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Supergirl season 5 episode 9 review: Crisis On Infinite Earths Part One


This review contains spoilers.

5.9 Crisis On Infinite Earths Part One

This is how the Green Arrow dies: Not by saving the city, but by saving the entire universe.

It is the job of the beginning of the story, which Crisis On Infinite Earths: Part One most definitely is, to set the stakes for the crossover journey to come, and boy did this Supergirl starter do it. In an episode that begins with the destruction of entire worlds, including Argo City (the last remaining bit of Krypton), it might seem impossible to raise the stakes even further, but Part One does it, not only killing Oliver, but also Supergirl’s entire planet.

If Oliver Queen is the Tony Stark of this on-screen universe, aka the character who started it all, then killing him off in the first hour of a five-part crossover is a massively gutsy storytelling move and one I hope Crisis sticks with moving forward, even if it is devastating. We’ve known since last year’s crossover that Ollie would die in this Crisis—the Arrowverse told us so again and again over the course of Arrow season eight—and, frankly, it would have felt like cheating for “Crisis” to do anything else. 

Still, there is killing off Oliver Queen in episode five or even epsiode four of the crossover, and there is killing him off in Hour One. While Oliver Queen might be one of the less powerful of the team when it comes to superpowers (which makes his last stand against the shadow demons even more terrifying and impressive), he has arguably the greatest narrative weight—this world is unofficially called the Arrowverse, after all. With so much hanging in the balance, it is scary to know that Oliver Queen won’t be around to help save the day.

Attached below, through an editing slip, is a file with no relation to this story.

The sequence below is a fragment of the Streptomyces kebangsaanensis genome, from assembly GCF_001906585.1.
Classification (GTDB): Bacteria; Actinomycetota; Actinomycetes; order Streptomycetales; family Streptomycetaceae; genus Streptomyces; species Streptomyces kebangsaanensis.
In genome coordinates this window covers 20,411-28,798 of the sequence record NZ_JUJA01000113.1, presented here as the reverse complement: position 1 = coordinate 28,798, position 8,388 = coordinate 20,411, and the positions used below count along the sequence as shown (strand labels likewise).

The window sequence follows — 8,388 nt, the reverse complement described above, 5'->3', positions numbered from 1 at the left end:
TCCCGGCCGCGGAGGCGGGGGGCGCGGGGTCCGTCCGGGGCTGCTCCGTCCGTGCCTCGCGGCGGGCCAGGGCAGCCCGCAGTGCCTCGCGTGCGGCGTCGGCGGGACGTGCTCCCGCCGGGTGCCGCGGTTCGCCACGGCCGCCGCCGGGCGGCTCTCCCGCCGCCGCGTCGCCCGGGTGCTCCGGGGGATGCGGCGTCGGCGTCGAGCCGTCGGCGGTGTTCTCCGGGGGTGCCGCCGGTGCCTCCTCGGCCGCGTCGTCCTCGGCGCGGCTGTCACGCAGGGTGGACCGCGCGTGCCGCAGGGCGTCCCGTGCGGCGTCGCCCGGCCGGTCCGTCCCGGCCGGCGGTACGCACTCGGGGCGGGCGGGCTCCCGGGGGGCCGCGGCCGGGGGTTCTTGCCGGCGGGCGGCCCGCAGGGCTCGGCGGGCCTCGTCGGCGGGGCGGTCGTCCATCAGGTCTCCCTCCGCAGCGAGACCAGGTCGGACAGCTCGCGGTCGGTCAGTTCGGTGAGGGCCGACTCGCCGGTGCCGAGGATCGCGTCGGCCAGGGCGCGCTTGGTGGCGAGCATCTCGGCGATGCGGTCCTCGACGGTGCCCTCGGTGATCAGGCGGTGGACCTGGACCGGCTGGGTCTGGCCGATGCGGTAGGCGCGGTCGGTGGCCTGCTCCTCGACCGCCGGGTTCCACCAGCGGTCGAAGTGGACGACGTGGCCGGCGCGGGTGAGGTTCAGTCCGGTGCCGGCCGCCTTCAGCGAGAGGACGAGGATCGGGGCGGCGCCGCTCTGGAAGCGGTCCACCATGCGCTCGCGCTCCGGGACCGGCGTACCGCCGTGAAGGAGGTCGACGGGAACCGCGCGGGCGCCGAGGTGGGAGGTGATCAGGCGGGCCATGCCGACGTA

And what is at stake? Pariah, aka The Man Formerly Known as Nash Wells, aka The Man Who Let the Anti-Monitor Out in the First Place, drops in during Oliver’s death scene to make sure everyone knows just how dire things have become: “Things are turning out differently than expected, but one thing is certain: Everything we know. Everything there is. And everything there ever was. Is doomed.” Thanks, Pariah. Great pep talk.

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But before we look ahead to what might come next, let’s go back and talk about this episode, which was a non-stop delight of superhero cameos not only in terms of actors and characters, but also settings. “Crisis” had helpful location titles throughout the episode, which was, frankly, necessary given how many worlds we were jumping between. Here’s my count: Earth-89 Gotham City, Earth-9 San Fransisco, Earth-X, Earth-66 Gotham City, Earth-38 National City, Earth-1 Lian Yu, Earth-1 Central City, Earth-1 Gotham City, Earth-1 Star City, and Star City Earth-16 (2046).